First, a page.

Catch Up With: Grimm Grimm

Grimm Grimm is the solo project of London-based Koichi Yamanoha. He expertly layers mournful melody-lines, sparse guitar, bright pops of synths, and quirky clicks and glitches into slow-burning and thoughtful  dream pop masterpieces. Fans of Deer Hunter, Daughter, and Novo Amor will find a kindred spirit in Grimm Grimm. Ahead of his very special, restricted capacity live show this month, we caught up with Grimm Grimm to talk about his new music, the impact the pandemic has had on his song-writing, and to find out more about what we can expect from his headline set.

We can’t wait for your live show in June, how are rehearsals going?
It feels quite surreal to even rehearse for a show with an actual audience, but I’m very excited; thank you for having me.

It’s our pleasure! Can you tell us a little bit about what we can expect from your performance at Islington Assembly Hall?
I’d like to bring some kind of mood of celebration. ..Its definitely something to celebrate – just being able to play live music in a same room again, and to embrace just being alive. —I’ll be performing some songs from my last 3 albums and a new instrumental album I released earlier this year, as well as some new songs I’ve written recently.

Live music venues have had to adapt a lot since the pandemic, bringing changes to how artists are able to perform as well. Has this brought with it any positive change for you? Are there any new measures for live music that you hope are here to stay?
Personally the main positive change I have experienced is the depth of appreciation for music and live events in particular.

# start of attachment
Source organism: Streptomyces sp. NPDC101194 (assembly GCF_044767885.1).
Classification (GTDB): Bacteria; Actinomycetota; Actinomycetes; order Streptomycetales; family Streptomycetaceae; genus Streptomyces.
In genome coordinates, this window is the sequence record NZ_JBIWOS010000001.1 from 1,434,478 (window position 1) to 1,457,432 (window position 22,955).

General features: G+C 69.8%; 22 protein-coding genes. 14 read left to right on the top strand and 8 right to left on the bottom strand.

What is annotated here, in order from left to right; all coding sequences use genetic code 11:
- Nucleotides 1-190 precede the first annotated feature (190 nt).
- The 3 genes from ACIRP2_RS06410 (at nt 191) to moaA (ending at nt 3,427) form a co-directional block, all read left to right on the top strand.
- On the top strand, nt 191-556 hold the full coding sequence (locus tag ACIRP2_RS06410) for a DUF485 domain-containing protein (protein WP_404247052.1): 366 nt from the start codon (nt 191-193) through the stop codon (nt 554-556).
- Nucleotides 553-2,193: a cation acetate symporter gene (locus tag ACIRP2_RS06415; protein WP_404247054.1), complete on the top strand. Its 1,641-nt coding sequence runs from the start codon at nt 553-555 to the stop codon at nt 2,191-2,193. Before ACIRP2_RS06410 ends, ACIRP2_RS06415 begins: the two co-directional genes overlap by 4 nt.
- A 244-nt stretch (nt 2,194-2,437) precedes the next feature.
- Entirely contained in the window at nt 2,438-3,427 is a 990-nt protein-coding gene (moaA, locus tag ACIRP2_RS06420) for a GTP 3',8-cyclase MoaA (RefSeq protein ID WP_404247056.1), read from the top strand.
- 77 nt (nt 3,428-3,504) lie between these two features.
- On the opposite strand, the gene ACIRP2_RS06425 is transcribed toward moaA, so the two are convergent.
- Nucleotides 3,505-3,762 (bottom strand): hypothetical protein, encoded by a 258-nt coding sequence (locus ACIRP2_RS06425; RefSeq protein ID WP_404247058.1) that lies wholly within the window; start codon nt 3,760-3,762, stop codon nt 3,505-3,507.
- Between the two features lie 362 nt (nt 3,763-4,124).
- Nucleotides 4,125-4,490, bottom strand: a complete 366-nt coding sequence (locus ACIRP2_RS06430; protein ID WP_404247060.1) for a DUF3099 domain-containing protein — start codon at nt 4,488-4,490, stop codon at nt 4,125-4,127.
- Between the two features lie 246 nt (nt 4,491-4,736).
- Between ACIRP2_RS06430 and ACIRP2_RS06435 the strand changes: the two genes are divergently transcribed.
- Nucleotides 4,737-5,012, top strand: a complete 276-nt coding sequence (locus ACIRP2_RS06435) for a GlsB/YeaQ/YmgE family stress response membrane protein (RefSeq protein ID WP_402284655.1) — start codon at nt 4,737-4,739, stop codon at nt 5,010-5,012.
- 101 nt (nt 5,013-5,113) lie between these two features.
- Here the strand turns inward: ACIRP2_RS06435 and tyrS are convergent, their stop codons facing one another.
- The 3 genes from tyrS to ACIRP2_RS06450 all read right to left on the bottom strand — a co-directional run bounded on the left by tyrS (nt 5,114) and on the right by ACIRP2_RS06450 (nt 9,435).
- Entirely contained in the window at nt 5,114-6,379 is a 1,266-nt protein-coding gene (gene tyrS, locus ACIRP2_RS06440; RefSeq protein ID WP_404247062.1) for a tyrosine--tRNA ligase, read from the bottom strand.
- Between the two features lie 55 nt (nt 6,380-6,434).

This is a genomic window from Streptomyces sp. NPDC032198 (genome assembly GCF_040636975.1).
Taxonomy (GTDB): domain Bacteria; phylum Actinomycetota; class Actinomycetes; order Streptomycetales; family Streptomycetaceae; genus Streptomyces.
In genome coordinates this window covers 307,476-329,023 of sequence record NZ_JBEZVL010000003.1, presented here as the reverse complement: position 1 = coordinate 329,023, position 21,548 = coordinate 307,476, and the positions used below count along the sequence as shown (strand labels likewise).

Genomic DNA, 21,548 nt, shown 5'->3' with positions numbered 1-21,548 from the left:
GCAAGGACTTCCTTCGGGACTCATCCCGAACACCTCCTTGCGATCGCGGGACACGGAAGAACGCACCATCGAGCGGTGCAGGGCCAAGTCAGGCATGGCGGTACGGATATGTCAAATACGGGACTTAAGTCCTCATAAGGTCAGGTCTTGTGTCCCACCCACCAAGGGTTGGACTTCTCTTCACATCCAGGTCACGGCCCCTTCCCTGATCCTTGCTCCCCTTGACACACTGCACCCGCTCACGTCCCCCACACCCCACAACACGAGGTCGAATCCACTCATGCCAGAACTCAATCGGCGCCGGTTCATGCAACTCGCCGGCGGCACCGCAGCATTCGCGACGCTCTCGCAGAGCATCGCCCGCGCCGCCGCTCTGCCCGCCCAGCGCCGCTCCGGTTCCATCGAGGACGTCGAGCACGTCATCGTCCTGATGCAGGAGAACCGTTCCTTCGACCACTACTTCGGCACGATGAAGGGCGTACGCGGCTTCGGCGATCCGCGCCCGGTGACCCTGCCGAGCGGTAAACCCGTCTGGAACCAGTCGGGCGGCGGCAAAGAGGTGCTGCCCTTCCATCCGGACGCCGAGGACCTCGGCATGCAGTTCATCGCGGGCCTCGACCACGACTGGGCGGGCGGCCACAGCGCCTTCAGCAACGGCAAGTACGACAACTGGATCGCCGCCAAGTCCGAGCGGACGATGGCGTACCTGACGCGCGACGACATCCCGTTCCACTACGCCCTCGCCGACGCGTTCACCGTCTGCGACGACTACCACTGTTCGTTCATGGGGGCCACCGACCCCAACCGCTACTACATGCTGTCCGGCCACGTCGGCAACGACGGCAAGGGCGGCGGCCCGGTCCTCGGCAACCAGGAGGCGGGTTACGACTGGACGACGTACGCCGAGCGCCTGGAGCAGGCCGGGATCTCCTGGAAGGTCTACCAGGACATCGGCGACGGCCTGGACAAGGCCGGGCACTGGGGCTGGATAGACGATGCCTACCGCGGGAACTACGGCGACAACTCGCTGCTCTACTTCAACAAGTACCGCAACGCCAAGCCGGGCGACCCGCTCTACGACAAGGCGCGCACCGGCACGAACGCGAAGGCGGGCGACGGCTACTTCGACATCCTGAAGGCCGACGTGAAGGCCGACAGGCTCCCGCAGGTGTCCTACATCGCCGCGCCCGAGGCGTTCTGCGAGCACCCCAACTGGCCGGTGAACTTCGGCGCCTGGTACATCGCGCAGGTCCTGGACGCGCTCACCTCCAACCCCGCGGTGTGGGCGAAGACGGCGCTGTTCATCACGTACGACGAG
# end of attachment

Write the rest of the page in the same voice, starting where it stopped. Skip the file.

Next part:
Where was the best gig you’ve ever played? What made it so memorable?
Once I performed at a festival for the birth of Virgin Mary in southern Italy. It took place very high up in the mountains, which made it quite a surreal experience because it was hard to even breath properly. After the performance, I remember this old lady with an orange scarf came up to me with such emotion in her face and saying something in Italian, I thought maybe she was really moved by the show but who knows… maybe she hated it with a passion and that’s why she couldn’t stop crying.

For any prospective fans out there, how would you describe your sound?
Well it’s hard to describe with words… I guess it’s some form of pop music, since it’s melodious. I try and put my heart into the sound as much as possible.

Your latest release, instrumental album ‘Recalling’, centres on the theme of memories. What inspired you to explore that particular theme in these tracks?
These tracks were specially compiled for the new label of East London venue Cafe OTO who have been releasing music recorded in lockdown. I practice a specific type of Buddhism which involves repeating the same phrase over and over. One of the words in the phrase means “Devote” or “Recalling”, in the sense of remembering who you are, or re-centering what you believe. I felt most people around me become so vulnerable during the pandemic. I was thinking about how to recreate dialogue with people remotely, and gradually, the process of reconnection grew in me as music.

Check out ‘Recalling’ here.

Are there any tracks or artists that particularly inspired your journey in to creating dream pop music?
It’s always hard to choose particular tracks…but lately I’ve been listening to a lot of classical music on YouTube, especially 15th – 16th century composers like William Byrd. I am really inspired by the holy and architectural qualities of these pieces, and I find them emotionally very ‘neutralising’.

Do you consider a particular artist to be your ‘music hero’? If you could ask them one question, what would it be?
There are a few of them…but most of them are already dead…maybe The Shaggs…Although I can’t think of any question, if they are still alive and I happen to cross them in the street, I might stop them for a second and tell them that I love their music.

What are your plans as an artist for 2021?
Continue working on a new album.

We always have to ask our interviewees this final question as we’re a team of foodies at IAH: if you could only eat one food forever, what would it be?
Fresh Sashimi

Catch Grimm Grimm live at Islington Assembly Hall on 13th June 2021, tickets are available now.